Northern Ireland’s Director of Public Prosecutions, Barra McGrory, has described a file on the British Army’s top informer in the IRA as “chilling reading.”

The attorney made the remarks in a BBC program about the agent.

“Stakeknife,” as the agent was nicknamed, is alleged to have killed up to 30 people as part of his work for the British Army’s feared undercover Force Research Unit. Scappaticci was a leading figure in the IRA's internal security unit, widely known as the “Nutting Squad” for their habit of shooting informers in the head.

Named Freddie Scappaticci in real life, Stakeknife is said to have been recruited by police after his arrest in a sales tax scam. His information soon proved so valuable to British authorities that he quickly came to be regarded as something of a “golden egg” and is thought to have even briefed Martin McGuinness, so senior was he in the republican movement.

But in his interview with the BBC, McGrory confirmed that “there is a connection between the agent known as Stakeknife and at least 18 murders.”

The figure remains disputed with some estimating single digits and others up to 30.

Read more: British investigate undercover IRA spy Stakeknife

A retired RUC Detective Inspector told the BBC that efforts to have him arrested were thwarted from above; intelligence officials felt their work with him was saving so many lives they even let others die to protect him.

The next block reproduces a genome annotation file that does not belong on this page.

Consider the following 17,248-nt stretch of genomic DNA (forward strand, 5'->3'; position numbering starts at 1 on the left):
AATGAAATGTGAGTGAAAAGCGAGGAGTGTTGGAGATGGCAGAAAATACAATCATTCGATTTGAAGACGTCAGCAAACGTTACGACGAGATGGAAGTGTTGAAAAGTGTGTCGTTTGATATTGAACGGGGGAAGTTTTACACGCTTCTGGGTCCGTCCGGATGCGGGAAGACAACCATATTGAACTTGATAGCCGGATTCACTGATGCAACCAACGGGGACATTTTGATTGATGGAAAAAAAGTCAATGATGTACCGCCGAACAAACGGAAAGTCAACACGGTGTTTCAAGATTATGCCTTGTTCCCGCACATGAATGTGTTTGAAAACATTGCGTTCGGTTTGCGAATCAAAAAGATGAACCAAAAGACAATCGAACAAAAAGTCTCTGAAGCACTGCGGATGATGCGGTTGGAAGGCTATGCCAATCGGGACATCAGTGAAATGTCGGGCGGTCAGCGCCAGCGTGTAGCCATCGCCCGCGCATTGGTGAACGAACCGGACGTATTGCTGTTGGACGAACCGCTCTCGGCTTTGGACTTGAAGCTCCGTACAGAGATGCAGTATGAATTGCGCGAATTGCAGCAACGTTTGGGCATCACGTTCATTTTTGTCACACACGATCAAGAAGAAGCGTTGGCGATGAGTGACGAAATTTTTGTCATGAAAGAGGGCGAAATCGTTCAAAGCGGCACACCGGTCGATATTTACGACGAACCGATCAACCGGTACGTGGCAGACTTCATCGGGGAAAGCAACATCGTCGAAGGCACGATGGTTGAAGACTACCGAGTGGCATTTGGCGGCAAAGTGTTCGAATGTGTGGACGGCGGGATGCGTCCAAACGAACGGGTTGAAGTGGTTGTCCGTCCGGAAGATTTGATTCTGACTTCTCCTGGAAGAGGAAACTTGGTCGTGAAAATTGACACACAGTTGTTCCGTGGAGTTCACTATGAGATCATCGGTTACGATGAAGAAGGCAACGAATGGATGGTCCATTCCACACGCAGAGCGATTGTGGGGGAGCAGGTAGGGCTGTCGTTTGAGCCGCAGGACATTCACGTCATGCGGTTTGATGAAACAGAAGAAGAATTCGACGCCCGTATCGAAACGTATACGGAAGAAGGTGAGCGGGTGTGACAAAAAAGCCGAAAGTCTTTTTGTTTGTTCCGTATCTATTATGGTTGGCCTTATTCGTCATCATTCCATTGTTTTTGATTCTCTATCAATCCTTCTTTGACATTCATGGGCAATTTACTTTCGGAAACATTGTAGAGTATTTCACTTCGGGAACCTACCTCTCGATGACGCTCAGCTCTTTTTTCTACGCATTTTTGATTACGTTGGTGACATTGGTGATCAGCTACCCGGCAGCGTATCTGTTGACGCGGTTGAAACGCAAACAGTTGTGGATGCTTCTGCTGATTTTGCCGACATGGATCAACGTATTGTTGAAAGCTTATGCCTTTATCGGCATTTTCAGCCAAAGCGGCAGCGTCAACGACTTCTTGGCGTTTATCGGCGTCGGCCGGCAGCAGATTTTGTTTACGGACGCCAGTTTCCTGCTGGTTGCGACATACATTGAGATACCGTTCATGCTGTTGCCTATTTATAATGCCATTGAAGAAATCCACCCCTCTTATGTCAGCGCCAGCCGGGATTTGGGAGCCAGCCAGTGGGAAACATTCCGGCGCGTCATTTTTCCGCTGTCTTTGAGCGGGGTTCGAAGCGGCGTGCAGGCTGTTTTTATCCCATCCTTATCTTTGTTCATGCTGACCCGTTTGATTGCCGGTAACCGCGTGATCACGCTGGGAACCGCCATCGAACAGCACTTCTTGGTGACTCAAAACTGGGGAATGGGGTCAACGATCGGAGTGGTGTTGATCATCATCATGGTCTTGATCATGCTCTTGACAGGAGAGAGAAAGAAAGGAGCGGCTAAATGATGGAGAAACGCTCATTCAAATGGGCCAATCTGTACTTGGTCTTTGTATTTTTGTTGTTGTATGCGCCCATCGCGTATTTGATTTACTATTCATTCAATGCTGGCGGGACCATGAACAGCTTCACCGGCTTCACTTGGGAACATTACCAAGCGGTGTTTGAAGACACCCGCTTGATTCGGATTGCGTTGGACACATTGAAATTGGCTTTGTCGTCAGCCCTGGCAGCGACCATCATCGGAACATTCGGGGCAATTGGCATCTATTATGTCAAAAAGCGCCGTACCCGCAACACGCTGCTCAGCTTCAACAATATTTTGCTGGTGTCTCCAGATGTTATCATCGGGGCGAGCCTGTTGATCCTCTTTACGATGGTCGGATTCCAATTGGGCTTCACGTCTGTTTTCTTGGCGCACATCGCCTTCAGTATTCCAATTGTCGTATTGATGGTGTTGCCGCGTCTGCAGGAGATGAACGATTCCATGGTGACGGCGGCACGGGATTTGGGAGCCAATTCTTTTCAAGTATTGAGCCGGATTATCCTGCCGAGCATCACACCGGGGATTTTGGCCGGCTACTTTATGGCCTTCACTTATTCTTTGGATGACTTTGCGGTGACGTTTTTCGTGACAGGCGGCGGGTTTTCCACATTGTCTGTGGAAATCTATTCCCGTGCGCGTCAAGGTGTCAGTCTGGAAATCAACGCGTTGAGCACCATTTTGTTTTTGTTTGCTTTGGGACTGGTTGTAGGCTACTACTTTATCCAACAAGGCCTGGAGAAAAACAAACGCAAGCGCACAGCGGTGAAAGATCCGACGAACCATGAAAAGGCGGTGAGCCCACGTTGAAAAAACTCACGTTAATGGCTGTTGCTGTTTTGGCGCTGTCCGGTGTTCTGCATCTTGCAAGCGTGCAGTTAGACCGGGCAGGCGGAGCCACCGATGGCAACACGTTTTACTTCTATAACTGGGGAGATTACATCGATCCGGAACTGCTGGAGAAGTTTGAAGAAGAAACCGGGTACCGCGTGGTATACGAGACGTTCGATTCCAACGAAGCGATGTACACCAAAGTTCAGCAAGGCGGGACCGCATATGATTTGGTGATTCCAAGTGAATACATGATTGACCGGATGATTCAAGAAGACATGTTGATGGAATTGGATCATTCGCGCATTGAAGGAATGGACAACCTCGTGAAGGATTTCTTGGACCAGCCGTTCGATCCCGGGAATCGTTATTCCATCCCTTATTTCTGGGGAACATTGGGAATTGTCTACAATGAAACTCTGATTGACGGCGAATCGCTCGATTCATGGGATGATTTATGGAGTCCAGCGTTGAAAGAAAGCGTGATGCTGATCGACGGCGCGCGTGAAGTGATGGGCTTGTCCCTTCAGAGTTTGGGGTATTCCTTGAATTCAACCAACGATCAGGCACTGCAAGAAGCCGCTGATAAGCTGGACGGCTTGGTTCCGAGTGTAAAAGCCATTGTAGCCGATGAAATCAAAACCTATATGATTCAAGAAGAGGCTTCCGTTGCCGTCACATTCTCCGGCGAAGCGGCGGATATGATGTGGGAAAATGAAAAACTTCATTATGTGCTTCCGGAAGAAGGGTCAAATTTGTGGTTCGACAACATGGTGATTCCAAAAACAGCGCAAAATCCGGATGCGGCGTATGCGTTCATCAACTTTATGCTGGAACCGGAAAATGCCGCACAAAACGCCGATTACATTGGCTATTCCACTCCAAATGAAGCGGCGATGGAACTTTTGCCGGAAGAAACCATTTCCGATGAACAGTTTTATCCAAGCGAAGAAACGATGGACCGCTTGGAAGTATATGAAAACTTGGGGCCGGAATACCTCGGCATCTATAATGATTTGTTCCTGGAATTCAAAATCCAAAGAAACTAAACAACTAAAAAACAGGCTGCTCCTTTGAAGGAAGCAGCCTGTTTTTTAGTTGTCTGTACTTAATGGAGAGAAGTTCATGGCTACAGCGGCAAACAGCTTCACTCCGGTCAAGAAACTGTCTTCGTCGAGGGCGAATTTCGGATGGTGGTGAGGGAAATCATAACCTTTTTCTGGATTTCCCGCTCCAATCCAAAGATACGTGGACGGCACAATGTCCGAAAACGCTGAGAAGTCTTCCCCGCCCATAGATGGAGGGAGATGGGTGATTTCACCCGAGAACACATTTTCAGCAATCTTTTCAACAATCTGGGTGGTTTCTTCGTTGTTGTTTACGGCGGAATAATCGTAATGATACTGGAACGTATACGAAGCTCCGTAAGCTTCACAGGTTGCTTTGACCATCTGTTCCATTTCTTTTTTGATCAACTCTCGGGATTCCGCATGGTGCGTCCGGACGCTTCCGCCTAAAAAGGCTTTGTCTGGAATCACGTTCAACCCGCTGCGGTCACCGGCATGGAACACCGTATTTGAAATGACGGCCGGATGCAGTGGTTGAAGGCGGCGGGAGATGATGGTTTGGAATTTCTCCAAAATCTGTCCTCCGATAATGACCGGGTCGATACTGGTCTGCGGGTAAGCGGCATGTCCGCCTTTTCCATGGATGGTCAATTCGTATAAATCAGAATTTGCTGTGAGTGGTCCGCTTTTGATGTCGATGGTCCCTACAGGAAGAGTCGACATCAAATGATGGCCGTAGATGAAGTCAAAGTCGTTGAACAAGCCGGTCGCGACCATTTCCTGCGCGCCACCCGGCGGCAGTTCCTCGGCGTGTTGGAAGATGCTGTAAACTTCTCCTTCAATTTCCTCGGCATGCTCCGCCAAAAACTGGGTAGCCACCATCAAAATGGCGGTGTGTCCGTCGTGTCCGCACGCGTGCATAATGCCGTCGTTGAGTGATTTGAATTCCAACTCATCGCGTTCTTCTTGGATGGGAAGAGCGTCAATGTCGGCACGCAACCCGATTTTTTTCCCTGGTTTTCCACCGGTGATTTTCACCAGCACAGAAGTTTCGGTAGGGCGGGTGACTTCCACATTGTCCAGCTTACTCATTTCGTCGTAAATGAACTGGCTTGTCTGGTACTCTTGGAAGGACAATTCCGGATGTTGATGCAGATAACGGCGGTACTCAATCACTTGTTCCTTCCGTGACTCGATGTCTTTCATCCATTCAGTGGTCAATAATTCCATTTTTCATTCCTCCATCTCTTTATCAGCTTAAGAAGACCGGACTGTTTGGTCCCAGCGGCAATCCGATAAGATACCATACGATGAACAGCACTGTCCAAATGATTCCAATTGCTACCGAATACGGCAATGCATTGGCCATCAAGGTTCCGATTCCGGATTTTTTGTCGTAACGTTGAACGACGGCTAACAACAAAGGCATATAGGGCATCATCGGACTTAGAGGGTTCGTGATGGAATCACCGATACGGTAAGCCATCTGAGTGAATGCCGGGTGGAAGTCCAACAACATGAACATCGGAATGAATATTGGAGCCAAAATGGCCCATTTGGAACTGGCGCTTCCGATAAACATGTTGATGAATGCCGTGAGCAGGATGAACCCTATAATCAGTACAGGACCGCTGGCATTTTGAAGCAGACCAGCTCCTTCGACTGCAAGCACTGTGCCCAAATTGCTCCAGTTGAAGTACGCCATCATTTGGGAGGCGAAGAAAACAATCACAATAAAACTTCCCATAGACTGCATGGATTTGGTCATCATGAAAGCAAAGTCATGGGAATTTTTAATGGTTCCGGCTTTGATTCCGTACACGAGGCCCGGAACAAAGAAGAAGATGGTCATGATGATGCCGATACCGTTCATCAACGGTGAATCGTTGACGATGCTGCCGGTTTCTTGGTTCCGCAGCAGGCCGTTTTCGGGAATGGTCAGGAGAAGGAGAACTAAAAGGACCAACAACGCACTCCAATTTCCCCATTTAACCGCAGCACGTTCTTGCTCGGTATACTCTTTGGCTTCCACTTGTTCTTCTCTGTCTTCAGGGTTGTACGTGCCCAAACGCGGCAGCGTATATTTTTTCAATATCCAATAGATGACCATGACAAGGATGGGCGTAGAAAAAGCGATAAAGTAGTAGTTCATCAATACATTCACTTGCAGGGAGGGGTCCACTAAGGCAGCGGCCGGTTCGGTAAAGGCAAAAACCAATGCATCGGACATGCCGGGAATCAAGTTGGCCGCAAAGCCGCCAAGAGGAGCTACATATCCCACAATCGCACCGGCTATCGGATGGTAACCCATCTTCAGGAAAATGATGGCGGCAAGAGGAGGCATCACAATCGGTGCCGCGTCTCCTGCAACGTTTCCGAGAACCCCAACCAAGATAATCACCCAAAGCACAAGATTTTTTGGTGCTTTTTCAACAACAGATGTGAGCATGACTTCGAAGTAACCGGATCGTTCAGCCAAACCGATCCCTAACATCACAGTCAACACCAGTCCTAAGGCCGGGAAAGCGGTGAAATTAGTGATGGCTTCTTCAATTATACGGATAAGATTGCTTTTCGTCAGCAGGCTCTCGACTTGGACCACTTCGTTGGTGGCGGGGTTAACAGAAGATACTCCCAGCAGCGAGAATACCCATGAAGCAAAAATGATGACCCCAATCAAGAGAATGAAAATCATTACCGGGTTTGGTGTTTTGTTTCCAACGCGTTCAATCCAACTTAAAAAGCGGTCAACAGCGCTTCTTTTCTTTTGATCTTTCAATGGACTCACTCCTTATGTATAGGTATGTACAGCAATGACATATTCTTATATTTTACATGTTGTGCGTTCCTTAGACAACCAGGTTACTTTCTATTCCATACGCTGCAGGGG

One of those men they knew the IRA had marked to die is said to have been 35-year-old Joe Fenton. The Special Branch informer gave the IRA use of his bugged house for meetings.

When the IRA discovered this, the father of four was interrogated in west Belfast and shot in the head.

Stakeknife had told his bosses Fenton was to be killed but the British seem to have taken no action to prevent the murder of the estate agent.

None of it makes McGrory comfortable.

Tonight @BBCPanorama reveals a classified report links agent StakeKnife to at least 18 murders, at 10.45pm @BBCOne #bbcpanorama pic.twitter.com/yIJG6Erdsl

— BBC News Press Team (@BBCNewsPR) April 11, 2017

“What we’re talking about here are almost parallel processes,” he admitted.

“We have one in which there’s a police investigation, but all along there is an entirely secret dimension to these events.

“Now that drives a coach and horses through the rule of law.

“It means that the people who carried out these murders were not properly investigated or brought to justice, so for me that is an appalling vista.”

Read more: Top US cops called in to investigate IRA informer known as Stakeknife

The BBC claims Stakeknife was eventually rumbled by republicans after a man he interrogated was rescued from the same house where Fenton was shot. He was rumored to have made some kind of a deal with the IRA in order to survive.

H/T: The Irish News/The Guardian

IRA member holding Irish tricolor. YouTube